Not a Self-Improvement Course (with a Book Review of More Than Ordinary)

The transformation process is not about self-improvement or the pursuit of good character qualities so we can have a better life. It is about experiencing God in a moment-by-moment connection with Him and processing all of life with Him through His Word. Walking with God does not happen merely by obtaining biblical knowledge or having a daily morning quiet time or attending church regularly.  It is simpler than that, AND much harder than that, according to Doug Sherman in his book More Than Ordinary: Enjoying Life with God. In his book, he expands on the two main steps of your walking feet: 1) Seeing God more clearly and 2) Responding to Him accordingly.

I already know that I will not reach perfection on this side of heaven. Still, sometimes when I mess up, I picture God heaving a big sigh and shaking His head in dismay.  Doug Sherman reminded me that we will make daily mistakes as long as we keep on growing up, but that doesn’t mean God gets disgusted with us.  Not only can we approach each day with a clean slate through repentance, but God actually wants us to walk with Him through all the wilderness of our daily lives.  Besides, speed is not as important as endurance.

Doug Sherman goes on to say that walking with God is the hardest thing you will ever do, and if anyone told you it was easy, they were wrong.  Your loyalty and love for God will be tested as well as your determination and confidence in His leadership. However, you will avoid a lot of self-inflicted pain that people suffer when they go their own way. Life is simpler when only one thing really matters to you, and you can live above your circumstances by relying on His strength and power.

Don’t judge the book by its ordinary title or simple cover.  More than Ordinary is full of biblical truth on who God is, what it means to walk with Him, and how to truly practice experiencing His presence through a moment-by-moment walk with Him.  It is easy to read yet profound. It is not just theological, but practical too.  I wrote six pages of notes of truths that I want to remember and practice from this life-changing book to help me walk more closely with God.  This book really spoke to my heart because it is the theme of my blog.  I want to share it with everyone I know!  Here is the link to a sample chapter:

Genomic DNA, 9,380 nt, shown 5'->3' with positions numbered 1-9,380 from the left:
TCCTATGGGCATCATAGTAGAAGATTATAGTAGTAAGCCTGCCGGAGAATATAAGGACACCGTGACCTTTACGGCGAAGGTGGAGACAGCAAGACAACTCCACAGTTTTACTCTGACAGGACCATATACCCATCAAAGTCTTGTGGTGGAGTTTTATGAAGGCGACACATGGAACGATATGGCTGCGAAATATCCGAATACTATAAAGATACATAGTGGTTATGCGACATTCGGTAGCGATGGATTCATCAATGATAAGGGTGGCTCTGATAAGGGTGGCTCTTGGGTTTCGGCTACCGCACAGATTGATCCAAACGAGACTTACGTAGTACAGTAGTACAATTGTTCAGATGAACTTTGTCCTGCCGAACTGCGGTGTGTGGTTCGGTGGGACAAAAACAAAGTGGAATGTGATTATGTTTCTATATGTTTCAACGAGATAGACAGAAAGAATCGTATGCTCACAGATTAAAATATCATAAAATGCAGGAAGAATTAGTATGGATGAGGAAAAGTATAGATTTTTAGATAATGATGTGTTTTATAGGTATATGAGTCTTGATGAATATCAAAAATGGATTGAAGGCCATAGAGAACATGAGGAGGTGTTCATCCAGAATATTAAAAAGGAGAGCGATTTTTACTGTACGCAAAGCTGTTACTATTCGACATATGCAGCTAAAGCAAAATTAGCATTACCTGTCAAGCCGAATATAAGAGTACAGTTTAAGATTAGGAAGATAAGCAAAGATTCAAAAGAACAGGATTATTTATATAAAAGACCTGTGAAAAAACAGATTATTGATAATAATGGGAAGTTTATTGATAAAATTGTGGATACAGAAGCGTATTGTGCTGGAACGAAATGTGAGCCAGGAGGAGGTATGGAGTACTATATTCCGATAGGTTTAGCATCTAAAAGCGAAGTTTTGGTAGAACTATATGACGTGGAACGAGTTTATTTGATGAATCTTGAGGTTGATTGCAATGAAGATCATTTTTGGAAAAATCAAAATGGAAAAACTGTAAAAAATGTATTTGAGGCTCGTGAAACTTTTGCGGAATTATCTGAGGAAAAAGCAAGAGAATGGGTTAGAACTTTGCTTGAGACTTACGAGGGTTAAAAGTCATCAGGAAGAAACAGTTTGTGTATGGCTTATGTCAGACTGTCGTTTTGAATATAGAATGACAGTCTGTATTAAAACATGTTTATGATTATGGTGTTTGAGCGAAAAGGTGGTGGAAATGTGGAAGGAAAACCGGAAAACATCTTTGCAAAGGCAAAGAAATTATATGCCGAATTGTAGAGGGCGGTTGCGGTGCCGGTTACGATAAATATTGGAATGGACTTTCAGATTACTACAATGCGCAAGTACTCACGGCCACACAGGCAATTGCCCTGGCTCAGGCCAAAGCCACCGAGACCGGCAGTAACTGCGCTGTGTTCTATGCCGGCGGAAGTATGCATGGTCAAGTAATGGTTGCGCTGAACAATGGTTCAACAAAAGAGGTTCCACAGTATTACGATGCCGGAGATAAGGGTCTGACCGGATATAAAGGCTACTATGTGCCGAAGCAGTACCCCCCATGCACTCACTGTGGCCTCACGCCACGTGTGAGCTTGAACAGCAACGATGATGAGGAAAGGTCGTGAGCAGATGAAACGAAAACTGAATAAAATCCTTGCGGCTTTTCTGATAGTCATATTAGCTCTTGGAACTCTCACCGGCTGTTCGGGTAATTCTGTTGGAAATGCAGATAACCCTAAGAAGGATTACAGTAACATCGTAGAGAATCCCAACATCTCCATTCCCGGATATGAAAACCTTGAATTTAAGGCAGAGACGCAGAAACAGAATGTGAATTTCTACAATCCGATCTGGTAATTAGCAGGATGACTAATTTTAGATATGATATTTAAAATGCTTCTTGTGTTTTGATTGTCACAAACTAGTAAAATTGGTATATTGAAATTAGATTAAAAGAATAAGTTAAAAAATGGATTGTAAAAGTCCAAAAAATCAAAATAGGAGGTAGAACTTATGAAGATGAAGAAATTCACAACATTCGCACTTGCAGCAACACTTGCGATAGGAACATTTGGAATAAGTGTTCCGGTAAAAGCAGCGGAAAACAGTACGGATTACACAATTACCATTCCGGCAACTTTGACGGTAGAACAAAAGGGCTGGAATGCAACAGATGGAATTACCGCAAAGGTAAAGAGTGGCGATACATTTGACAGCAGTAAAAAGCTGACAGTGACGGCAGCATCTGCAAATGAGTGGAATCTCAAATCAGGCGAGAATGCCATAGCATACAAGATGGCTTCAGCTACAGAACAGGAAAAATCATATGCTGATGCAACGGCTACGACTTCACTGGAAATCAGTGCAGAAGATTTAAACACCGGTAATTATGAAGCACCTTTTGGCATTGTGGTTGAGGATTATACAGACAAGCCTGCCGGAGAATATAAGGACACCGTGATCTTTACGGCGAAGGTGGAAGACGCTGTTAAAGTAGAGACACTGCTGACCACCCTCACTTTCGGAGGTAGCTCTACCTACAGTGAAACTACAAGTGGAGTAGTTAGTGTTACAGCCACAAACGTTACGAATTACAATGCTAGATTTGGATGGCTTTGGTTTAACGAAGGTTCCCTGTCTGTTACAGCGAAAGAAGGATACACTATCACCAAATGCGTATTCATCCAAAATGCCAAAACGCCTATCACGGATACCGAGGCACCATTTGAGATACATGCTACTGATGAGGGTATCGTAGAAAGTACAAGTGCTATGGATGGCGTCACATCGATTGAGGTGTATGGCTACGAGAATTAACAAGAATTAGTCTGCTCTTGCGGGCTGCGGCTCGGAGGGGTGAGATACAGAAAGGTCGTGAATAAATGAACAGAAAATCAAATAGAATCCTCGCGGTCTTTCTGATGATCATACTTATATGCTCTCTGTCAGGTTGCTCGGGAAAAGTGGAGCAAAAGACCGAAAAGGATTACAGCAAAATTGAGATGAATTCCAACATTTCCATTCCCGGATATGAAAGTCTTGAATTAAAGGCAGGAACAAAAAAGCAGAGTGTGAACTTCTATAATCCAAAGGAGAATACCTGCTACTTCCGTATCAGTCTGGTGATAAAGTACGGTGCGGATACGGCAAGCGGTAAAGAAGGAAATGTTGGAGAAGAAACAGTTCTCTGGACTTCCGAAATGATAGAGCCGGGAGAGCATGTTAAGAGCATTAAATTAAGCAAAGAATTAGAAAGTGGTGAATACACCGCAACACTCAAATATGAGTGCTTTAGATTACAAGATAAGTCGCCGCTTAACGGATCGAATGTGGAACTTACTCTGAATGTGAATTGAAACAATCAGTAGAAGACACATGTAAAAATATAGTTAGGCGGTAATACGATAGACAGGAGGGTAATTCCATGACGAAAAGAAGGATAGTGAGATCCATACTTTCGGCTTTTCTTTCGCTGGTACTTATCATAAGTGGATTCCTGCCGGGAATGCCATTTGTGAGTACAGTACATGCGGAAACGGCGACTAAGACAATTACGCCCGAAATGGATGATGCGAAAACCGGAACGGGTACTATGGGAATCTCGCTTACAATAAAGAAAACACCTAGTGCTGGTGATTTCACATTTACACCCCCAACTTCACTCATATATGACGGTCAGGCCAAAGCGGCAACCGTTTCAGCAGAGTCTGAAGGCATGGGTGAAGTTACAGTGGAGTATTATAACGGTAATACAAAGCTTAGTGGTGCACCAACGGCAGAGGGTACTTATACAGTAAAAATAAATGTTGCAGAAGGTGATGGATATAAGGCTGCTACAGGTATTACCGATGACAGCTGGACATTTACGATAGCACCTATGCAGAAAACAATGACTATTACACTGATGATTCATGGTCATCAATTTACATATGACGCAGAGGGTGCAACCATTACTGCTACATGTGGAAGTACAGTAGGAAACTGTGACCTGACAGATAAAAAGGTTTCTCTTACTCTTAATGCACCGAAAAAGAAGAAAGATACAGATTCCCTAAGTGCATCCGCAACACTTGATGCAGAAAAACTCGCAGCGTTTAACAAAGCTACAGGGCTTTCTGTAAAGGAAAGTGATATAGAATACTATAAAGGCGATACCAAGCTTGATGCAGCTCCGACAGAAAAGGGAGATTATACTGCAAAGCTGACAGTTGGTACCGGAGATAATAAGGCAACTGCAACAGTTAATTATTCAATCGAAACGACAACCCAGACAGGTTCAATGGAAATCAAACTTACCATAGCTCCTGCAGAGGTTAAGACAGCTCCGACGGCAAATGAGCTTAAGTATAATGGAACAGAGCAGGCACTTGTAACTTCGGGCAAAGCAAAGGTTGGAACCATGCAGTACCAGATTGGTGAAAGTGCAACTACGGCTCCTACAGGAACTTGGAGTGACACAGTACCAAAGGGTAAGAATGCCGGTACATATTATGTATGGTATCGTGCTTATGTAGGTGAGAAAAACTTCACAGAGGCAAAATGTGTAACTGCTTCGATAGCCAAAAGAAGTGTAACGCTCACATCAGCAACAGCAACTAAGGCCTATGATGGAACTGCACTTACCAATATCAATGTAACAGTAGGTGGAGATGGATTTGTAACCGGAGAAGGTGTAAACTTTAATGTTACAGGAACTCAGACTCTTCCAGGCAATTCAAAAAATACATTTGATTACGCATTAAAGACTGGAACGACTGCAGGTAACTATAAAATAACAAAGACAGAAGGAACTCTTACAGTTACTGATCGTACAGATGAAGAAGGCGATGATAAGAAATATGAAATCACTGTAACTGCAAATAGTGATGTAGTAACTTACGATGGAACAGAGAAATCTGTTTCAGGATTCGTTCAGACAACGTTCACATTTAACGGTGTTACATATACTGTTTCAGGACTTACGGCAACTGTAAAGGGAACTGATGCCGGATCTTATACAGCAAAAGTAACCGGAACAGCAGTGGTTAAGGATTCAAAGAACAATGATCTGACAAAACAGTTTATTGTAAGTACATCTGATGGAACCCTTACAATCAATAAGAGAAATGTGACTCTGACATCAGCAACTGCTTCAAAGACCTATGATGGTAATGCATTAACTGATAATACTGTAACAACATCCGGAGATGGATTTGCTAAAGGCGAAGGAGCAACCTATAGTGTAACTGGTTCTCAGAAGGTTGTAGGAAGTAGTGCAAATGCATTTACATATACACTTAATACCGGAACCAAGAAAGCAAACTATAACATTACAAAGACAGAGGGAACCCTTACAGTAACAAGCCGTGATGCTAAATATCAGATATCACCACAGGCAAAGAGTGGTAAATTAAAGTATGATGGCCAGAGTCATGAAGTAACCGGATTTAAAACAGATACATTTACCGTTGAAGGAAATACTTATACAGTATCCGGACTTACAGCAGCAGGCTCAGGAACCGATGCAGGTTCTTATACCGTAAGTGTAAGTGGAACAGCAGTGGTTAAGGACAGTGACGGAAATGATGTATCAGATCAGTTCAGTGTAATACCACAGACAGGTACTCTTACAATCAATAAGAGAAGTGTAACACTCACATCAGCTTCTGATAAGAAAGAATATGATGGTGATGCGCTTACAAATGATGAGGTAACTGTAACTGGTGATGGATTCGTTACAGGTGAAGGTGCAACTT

I received a complimentary copy of this book from NavPress Publishers as part of their Blogger Review Program. I was not required to write a positive review. The opinions I have expressed are my own.

A Froggy Transformation

My transformation seems to be much more like a weird half-frog from a tadpole than a beautiful butterfly from a caterpillar.  I upset a dear friend last week to the point of anger.  When she had reached her saturation point of tolerance for this character flaw that I had been unaware of, she exploded in anger.  I cried for hours that I had hurt her so badly, repeatedly, without even knowing, and I begged for her forgiveness.  Then I cried out to God to change me, to show me how flawed I was in all my relationships and to transform me so that I could pour out love and grace in my actions.  I could think and feel it in my heart and speak it with my words, but if my actions don’t show it, then what’s the point? Am I really being transformed?
I found some encouraging words for my gradual transformation at the blog post titled “Letter to an Incomplete, Insecure Teenager” on the Desiring God Blog at  John Piper encouraged me to not be surprised at the weirdness and slowness of the process.  God did not intend for our metamorphosis to be easy, just certain.  As we learn the thousands of lessons that He teaches us in life, we can be amazed to realize that nothing is ever wasted.
While I could continue examining myself and how I should be different and more like Jesus, I must instead focus my eyes upward and not waste too much emotional energy on introspection.    John Piper encouraged me to then shift my introspection to amazement at God – seeing the unseen, seeing God in everything.  He says to look. Look. Look Look.  When we behold the glory of God, then we are being changed.
Another metamorphosis is awaiting us, one that is so complete and so amazing…but for now, I will be amazed at the process of becoming a frog.

An Expose on Teen Sex and Dating, by Andy Braner